Around €35bn (£29bn) of additional revenue could be raised by introducing or extending environmental taxes across twelve European Union Member States, new research suggests.
The EU study identified the potential for environmental fiscal reform (EFR) in Austria, Hungary, Italy, Belgium, Croatia, Lithuania, Czech Republic, Poland, Estonia, Romania, France and Slovakia.
According to the research, additional tax revenues could rise to €101bn by 2025 across the twelve countries if a range of tax recommendations are implemented.
Recommendations include new taxes, or changes to existing taxes, covering energy, transport, air pollution, landfill, incineration, packaging, plastic bags, abstraction of water, discharge of waste waters, fertilisers, pesticides and aggregates.
In addition, the research suggests that there is scope for revenue savings from removing environmentally harmful subsidies.
The study was carried out under the European Semester process, which seeks to ensure that economic policies are sustainable, not only economically and socially, but also environmentally.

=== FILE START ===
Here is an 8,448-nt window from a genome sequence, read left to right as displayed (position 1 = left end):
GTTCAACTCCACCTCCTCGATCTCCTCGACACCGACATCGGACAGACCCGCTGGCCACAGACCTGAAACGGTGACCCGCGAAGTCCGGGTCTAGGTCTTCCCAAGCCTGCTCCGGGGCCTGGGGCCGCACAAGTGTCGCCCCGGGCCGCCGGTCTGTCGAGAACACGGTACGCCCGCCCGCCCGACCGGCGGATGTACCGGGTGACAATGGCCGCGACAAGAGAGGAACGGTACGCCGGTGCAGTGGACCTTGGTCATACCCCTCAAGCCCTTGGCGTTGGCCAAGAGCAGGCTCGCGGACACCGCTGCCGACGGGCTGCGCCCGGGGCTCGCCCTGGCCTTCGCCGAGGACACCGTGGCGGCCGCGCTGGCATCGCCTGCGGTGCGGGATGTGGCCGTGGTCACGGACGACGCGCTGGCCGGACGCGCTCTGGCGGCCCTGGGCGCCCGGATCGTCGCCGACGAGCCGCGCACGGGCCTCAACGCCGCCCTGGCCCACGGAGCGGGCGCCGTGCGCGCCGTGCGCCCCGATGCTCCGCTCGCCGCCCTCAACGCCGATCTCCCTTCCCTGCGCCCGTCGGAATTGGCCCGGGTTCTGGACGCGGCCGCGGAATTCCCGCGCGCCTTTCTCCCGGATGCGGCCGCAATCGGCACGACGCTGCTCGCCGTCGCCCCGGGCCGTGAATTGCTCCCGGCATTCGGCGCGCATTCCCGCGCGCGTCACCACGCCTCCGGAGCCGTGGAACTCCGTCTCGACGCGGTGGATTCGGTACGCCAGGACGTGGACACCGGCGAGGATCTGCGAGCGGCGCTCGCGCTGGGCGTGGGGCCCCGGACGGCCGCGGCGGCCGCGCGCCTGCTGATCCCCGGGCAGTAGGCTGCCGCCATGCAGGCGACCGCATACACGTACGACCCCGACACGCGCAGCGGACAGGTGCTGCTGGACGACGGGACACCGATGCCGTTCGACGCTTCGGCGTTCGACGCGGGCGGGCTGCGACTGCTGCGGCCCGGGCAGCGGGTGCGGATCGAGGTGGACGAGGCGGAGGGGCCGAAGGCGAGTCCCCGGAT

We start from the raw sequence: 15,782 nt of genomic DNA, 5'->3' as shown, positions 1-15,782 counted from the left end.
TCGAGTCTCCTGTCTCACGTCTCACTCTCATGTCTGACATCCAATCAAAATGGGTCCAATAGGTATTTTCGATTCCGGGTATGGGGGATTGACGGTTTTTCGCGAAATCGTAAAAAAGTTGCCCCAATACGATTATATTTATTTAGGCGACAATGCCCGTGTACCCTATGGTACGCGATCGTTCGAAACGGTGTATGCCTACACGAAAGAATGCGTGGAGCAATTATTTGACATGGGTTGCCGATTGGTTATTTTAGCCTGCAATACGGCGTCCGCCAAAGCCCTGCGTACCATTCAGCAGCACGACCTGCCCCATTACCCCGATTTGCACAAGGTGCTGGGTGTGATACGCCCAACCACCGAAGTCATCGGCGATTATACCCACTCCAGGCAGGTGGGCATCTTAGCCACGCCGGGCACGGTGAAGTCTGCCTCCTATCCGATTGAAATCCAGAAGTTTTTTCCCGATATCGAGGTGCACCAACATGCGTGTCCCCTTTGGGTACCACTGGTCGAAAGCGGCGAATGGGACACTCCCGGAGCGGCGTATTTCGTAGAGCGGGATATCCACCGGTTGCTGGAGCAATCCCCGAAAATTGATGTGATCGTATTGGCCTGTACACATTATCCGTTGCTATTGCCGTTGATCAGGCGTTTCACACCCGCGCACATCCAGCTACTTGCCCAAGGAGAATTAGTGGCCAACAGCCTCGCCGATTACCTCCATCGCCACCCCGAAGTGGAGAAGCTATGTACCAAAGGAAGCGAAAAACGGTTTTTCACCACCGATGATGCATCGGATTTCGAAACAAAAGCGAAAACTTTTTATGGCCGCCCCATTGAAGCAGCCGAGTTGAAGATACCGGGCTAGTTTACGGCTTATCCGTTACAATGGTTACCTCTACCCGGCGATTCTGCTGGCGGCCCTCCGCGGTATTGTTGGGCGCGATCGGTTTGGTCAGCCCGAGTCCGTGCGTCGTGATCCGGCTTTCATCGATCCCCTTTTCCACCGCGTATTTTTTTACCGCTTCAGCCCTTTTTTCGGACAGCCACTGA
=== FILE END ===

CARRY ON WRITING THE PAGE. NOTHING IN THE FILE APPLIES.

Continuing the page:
According to Eunomia Research and Consulting, who carried out the study, the Annual Growth Survey, which kicked off the Semester process, indicated that "recovery in Europe does not mean getting back to 'business-as-usual'", and that tax should be designed to be more "growth-friendly".
For instance, by reducing taxes on labour and raising more revenue through taxes which help combat environmental degradation and improve resource efficiency, it said.
Eunomia's chairman, and the project director, Dominic Hogg said: "The measures we have suggested could raise more than EUR 100 billion in real terms by the next decade. This could contribute to fiscal consolidation or be used as part of a tax shift.
"In either case, this can reduce the extent to which countries resort to taxes which are more detrimental to economic growth and employment, and deliver environmental benefits. We hope that Member States will consider these suggested changes as part of their reforms arising out of the European Semester process."
Acknowledging the importance of EFR EU Environment Commissioner Janez Potočnik said: "Environmental fiscal reforms have the potential to almost double the revenues they currently bring to national treasuries, with benefits for our environment as well as scope for cutting taxes on employment or cutting the deficit. That's a powerful argument for changing the status quo."
The study is expected to feed into the development of country specific recommendations to be proposed by the Commission as part of the Semester process.